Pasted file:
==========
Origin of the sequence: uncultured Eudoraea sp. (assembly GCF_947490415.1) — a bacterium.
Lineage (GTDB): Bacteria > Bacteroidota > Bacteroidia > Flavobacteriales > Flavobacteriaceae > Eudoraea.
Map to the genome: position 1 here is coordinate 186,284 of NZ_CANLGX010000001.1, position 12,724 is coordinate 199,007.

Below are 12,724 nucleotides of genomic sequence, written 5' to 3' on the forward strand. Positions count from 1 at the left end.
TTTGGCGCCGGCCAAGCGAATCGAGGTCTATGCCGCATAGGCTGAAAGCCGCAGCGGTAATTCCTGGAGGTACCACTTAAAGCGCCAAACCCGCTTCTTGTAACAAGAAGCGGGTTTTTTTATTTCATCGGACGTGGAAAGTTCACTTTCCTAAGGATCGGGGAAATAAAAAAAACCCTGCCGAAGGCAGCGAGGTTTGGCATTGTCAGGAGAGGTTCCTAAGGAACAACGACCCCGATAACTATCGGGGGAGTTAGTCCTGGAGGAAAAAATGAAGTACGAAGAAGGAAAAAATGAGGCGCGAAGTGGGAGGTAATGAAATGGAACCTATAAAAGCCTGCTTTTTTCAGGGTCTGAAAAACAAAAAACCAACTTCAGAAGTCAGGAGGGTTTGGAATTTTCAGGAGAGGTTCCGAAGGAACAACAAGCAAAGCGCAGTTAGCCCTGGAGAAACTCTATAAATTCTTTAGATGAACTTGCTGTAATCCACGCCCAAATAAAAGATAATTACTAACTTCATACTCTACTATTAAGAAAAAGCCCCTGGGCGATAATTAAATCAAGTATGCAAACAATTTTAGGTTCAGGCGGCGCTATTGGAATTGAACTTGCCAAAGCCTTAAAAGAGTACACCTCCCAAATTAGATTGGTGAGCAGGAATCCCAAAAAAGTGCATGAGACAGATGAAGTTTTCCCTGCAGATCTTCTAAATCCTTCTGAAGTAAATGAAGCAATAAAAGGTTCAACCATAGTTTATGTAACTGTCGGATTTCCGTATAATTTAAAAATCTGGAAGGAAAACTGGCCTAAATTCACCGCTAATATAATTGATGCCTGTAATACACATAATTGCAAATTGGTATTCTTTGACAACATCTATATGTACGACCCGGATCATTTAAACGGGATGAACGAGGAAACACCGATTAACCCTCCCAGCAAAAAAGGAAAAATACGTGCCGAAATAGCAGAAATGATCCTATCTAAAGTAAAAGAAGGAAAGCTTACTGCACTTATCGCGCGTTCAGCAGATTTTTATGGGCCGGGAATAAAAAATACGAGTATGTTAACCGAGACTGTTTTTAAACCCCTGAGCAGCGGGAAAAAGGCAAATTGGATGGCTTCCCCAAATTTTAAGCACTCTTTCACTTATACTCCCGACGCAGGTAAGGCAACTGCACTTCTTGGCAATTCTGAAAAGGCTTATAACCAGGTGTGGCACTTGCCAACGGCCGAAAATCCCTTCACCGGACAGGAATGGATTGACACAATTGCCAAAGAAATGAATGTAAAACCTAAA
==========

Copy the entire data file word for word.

Origin of the sequence: uncultured Eudoraea sp. (assembly GCF_947490415.1) — a bacterium.
Lineage (GTDB): Bacteria > Bacteroidota > Bacteroidia > Flavobacteriales > Flavobacteriaceae > Eudoraea.
Map to the genome: position 1 here is coordinate 186,284 of NZ_CANLGX010000001.1, position 12,724 is coordinate 199,007.

Below are 12,724 nucleotides of genomic sequence, written 5' to 3' on the forward strand. Positions count from 1 at the left end.
TTTGGCGCCGGCCAAGCGAATCGAGGTCTATGCCGCATAGGCTGAAAGCCGCAGCGGTAATTCCTGGAGGTACCACTTAAAGCGCCAAACCCGCTTCTTGTAACAAGAAGCGGGTTTTTTTATTTCATCGGACGTGGAAAGTTCACTTTCCTAAGGATCGGGGAAATAAAAAAAACCCTGCCGAAGGCAGCGAGGTTTGGCATTGTCAGGAGAGGTTCCTAAGGAACAACGACCCCGATAACTATCGGGGGAGTTAGTCCTGGAGGAAAAAATGAAGTACGAAGAAGGAAAAAATGAGGCGCGAAGTGGGAGGTAATGAAATGGAACCTATAAAAGCCTGCTTTTTTCAGGGTCTGAAAAACAAAAAACCAACTTCAGAAGTCAGGAGGGTTTGGAATTTTCAGGAGAGGTTCCGAAGGAACAACAAGCAAAGCGCAGTTAGCCCTGGAGAAACTCTATAAATTCTTTAGATGAACTTGCTGTAATCCACGCCCAAATAAAAGATAATTACTAACTTCATACTCTACTATTAAGAAAAAGCCCCTGGGCGATAATTAAATCAAGTATGCAAACAATTTTAGGTTCAGGCGGCGCTATTGGAATTGAACTTGCCAAAGCCTTAAAAGAGTACACCTCCCAAATTAGATTGGTGAGCAGGAATCCCAAAAAAGTGCATGAGACAGATGAAGTTTTCCCTGCAGATCTTCTAAATCCTTCTGAAGTAAATGAAGCAATAAAAGGTTCAACCATAGTTTATGTAACTGTCGGATTTCCGTATAATTTAAAAATCTGGAAGGAAAACTGGCCTAAATTCACCGCTAATATAATTGATGCCTGTAATACACATAATTGCAAATTGGTATTCTTTGACAACATCTATATGTACGACCCGGATCATTTAAACGGGATGAACGAGGAAACACCGATTAACCCTCCCAGCAAAAAAGGAAAAATACGTGCCGAAATAGCAGAAATGATCCTATCTAAAGTAAAAGAAGGAAAGCTTACTGCACTTATCGCGCGTTCAGCAGATTTTTATGGGCCGGGAATAAAAAATACGAGTATGTTAACCGAGACTGTTTTTAAACCCCTGAGCAGCGGGAAAAAGGCAAATTGGATGGCTTCCCCAAATTTTAAGCACTCTTTCACTTATACTCCCGACGCAGGTAAGGCAACTGCACTTCTTGGCAATTCTGAAAAGGCTTATAACCAGGTGTGGCACTTGCCAACGGCCGAAAATCCCTTCACCGGACAGGAATGGATTGACACAATTGCCAAAGAAATGAATGTAAAACCTAAA